The current controversy involving Pakistan players in England could have been averted had the recommendations made by the Qayyum Commission been fully implemented, the retired High Court judge, who investigated the findings into match-fixing more than a decade ago, has said. The latest crisis was sparked by the arrest of a 35-year-old man Mazher Majeed, who was allegedly caught claiming to have bribed Pakistan's bowlers to bowl no-balls during the fourth Test at Lord's.
Malik Mohammad Qayyum was appointed by the PCB in 1998 to examine allegations of match-fixing against suspected players. While many of his recommendations were upheld - two players were banned and several were fined - Qayyum claimed the PCB was not "strong enough" to implement others.
"I suggested the Pakistan Cricket Board keep a tight vigil on the players and recommended some of the players should not be given any responsibility in team matters, but some of them are still involved in the team's coaching," Qayyum told AFP. Among his recommendations was that players' assets must be examined annually, though this too remained unimplemented.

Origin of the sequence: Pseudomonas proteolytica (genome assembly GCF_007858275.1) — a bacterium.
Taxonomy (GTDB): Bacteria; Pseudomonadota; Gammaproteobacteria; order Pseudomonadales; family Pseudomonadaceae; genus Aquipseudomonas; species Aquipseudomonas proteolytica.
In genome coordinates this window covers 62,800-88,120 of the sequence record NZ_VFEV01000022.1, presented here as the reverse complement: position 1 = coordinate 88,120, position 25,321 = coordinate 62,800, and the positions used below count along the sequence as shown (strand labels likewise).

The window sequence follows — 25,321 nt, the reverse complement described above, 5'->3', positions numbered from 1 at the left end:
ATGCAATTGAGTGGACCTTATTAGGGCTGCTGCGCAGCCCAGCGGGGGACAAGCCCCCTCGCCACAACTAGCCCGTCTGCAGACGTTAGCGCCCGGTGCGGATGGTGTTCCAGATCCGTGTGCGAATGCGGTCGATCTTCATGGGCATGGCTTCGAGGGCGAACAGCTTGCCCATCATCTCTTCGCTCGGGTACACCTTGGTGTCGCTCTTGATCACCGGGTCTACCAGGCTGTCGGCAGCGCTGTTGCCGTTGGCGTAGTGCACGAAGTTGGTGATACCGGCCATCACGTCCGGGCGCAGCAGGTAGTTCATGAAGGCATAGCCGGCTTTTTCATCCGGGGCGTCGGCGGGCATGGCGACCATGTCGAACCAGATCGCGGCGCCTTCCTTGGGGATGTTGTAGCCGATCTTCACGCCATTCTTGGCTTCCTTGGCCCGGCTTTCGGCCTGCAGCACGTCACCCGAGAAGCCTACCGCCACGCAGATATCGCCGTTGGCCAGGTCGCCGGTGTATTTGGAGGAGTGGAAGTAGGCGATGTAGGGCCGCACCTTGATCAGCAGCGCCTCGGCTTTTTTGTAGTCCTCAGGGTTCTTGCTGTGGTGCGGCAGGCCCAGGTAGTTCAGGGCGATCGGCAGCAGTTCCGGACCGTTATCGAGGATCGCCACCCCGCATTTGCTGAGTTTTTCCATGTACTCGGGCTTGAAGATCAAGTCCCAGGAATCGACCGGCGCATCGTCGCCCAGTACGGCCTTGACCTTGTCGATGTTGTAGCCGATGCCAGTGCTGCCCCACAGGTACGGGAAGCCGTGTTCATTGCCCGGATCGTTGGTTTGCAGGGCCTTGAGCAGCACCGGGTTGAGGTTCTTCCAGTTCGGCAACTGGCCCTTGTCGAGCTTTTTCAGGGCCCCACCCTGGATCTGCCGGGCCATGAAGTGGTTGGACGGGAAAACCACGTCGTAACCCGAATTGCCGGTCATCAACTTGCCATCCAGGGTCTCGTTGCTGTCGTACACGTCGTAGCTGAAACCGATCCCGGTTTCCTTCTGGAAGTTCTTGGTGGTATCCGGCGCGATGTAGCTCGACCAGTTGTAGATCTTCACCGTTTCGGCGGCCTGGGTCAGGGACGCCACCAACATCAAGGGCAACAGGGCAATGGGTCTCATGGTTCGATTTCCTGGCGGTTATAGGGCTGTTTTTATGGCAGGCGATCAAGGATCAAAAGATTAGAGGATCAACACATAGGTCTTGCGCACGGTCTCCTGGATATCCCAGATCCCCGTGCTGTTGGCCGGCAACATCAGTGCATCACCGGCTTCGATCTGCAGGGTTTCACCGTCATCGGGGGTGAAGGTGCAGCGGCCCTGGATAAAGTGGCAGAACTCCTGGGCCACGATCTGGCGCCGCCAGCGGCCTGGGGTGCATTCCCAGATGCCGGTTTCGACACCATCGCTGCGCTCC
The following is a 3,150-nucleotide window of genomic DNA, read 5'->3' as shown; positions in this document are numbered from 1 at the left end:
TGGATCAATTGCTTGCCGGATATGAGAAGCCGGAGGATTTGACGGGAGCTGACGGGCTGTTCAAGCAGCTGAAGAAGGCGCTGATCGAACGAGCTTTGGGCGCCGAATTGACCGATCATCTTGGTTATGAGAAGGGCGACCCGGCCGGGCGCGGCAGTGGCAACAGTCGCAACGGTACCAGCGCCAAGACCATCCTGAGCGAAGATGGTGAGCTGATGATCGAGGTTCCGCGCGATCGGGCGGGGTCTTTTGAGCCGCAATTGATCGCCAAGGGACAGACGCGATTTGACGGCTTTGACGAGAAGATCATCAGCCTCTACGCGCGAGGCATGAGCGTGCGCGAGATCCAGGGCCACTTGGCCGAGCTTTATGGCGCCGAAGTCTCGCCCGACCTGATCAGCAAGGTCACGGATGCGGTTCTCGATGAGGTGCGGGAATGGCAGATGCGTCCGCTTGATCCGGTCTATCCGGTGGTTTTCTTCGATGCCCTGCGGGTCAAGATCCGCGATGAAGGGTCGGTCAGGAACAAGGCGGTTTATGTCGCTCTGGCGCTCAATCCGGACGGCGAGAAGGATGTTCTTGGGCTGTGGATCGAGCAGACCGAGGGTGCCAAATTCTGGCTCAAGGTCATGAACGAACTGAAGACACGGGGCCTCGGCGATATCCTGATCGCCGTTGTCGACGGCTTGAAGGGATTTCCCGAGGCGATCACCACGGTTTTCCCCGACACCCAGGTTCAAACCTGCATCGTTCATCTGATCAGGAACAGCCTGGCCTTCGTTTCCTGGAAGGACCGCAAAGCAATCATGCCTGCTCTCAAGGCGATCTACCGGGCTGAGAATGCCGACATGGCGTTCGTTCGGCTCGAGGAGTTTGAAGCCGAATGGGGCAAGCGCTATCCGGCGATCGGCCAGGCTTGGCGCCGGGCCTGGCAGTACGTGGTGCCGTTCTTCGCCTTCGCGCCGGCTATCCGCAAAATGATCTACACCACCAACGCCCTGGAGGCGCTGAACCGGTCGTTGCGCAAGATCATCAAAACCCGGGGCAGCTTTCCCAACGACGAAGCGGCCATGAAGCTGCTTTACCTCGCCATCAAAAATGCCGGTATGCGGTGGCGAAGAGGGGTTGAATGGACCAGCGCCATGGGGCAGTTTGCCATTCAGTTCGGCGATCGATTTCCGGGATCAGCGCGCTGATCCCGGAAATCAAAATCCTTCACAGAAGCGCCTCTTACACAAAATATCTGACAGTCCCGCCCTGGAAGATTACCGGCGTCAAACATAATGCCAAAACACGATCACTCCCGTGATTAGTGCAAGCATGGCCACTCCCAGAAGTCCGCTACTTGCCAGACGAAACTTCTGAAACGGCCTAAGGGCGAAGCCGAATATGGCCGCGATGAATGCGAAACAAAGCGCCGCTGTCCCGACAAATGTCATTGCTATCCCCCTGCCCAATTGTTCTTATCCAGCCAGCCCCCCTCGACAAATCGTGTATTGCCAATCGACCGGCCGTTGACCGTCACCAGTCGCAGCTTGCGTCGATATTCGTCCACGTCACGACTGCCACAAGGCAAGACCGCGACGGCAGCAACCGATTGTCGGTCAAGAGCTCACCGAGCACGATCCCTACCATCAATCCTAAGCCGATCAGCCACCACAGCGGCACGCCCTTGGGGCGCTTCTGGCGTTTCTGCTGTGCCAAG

"It took me two long years and I summoned some 52 players and officials, who all accepted match-fixing existed in cricket."
However, in an interview with Cricinfo in January 2006, Qayyum admitted he been lenient in his verdict on a couple of players, including Wasim Akram. "The quantum of punishment is more of one's subjective decision, and I was lenient towards one or two of them," he had said. "I had some soft corner for him [Wasim]. He was a very great player, a very great bowler and I was his fan, and therefore that thing did weigh with me."